India’s largest IT firm TCS was recently in the news for a trade secret theft case filed by US-based tech firm CSC.
Given that it is not the first such suit against the IT firm, rather its third after the Epic Systems case, and the Simonelli Innovation Inc case that was later dismissed by a Texas court, analysts say the incident does raise questions about lackadaisical view Indian firms have on intellectual property (IP), lack of guidelines and enforcement for the same.
Mahindra Satyam had also earlier settled an IP infringement lawsuit filed by UPaid, which offers solutions for payments via mobile phone, for $70 million. The suit was filed by UPaid in 2007.
"Indian firms do not take intellectual property concerns seriously. These incidents will force companies to put in stringent guidelines in place and enforce them," said Pareekh Jain of technology consulting firm Pareekh Consulting.
Jain cautioned that larger implication of such cases will be that companies will be more cautious while outsourcing services and put stringent guidelines for IT services firms to follow.
At the same time, the incidents may not seriously dent TCS' reputation.
What is the lawsuit about?
Last month, US tech firm CSC filed a lawsuit in the US court accusing TCS of improperly accessing its proprietary code to build an insurance platform for the US market. A week later, TCS responded to the allegation in the court stating that lawsuit of CSC lacks evidence and it is aimed at disrupting its $2 billion business deal with Transamerica.
The case is similar to the two others filed against TCS by Epic Systems and Simonelli Innovation Inc.
Let us take Epic Systems case where TCS has levied a penalty of $420 million.
The US-based healthcare software company Epic Systems had implemented its healthcare management system in the Kaiser Permanente (KP), healthcare service provider. TCS was hired to test the system implementation. Epic systems had restricted TCS access to consultants, which limits TCS’ access to Epic's documents.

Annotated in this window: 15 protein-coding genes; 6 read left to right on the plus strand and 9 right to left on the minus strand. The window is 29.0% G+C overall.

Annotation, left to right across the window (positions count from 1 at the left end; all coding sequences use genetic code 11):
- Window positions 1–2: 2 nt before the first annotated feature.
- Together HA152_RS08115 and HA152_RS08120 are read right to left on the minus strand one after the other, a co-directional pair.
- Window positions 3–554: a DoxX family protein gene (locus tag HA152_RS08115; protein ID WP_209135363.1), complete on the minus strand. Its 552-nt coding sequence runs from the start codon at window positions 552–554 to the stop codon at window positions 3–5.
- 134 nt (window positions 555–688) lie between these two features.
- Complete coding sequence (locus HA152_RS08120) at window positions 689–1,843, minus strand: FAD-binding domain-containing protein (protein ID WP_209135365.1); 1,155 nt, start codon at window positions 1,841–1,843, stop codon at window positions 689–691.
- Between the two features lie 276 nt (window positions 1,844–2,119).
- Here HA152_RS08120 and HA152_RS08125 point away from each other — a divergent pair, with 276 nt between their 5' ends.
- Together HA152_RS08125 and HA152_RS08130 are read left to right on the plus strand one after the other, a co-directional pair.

Despite that, Epic Systems alleged that TCS employees used a KP employee's credentials to steal over 6,000 documents that contain Epic System's development information. Deepak Shenoy in his post said the case was exposed when a whistleblower inside TCS warned KP and Epic about the issue.
In 2014, the company filed a lawsuit against TCS for stealing its intellectual property to develop its own product. "The company did not misuse or derive any benefit from Epic's documents and plans to defend its position vigorously before the trial judge as well as in appeal," TCS said in the filing as quoted by The Economic Times.
The US court in 2016 penalised TCS for $940 million. This was later brought down to $420 million to comply with an existing legal limit on punitive damages. TCS is fighting the case in a federal court.
The Simonelli case
After the Epic case, TCS faced another lawsuit from Simonelli Innovation Inc that alleged the IT major for wrongful and improper use of Simonelli's intellectual property (IP) and trade secrets to build its own consulting practice.
A Mint article, quoting the lawsuit filed by Simonelli on August 15, 2018 said: "This case is being brought because TCS and TAIC (Tata America International Corp.) agreed to keep the IP and trade secrets of Simonelli Innovation confidential and to only use same in projects under the 'Alliance Agreement' that would mutually benefit both entities.
"Despite this, the defendants (TCS) took the methodology and foundation given to them by plaintiff (Simonelli), and used it to transform their consulting options, obtain customers and increase revenue without including the plaintiff as required by the ‘Alliance Agreement’ contract between the parties," the article said.
However, in response to an email query from Moneycontrol, Simonelli said: "Plaintiff and Defendants have resolved all claims in this lawsuit and, pursuant to Federal Rule of Civil Procedure 41(a)(1)(A)(ii), Plaintiff stipulates that Plaintiff’s claims against Defendants should be dismissed with prejudice, with each party responsible for its own costs and fees."
Analysts said these incidents are unlikely to affect the reputation of TCS from a business point of view.
"The TCS brand has taken a little hit in the developer community. But from business point of view, most understand that litigation is a separate area and might not cause an impact," said Jain of Pareekh Consulting.
According to Jain, with IT firms now getting into the development of products and platforms, there needs to be 'Chinese wall' between products and services.
Yugal Joshi, Vice President, Everest Group, a consulting firm, agrees that IP charges are not uncommon. However, Joshi pointed out that most service providers do deliver platform-based services and therefore need to further enhance their governance mechanism. In addition, they need to further educate their workforce on enforcing such a mechanism.
"Also, service providers should not buckle under the pressure of growth. Many employees may end up taking unintended and non-malicious short cuts and find themselves violating the IP ownership," he added.Note: The article has been updated with a response from Simonelli Innovation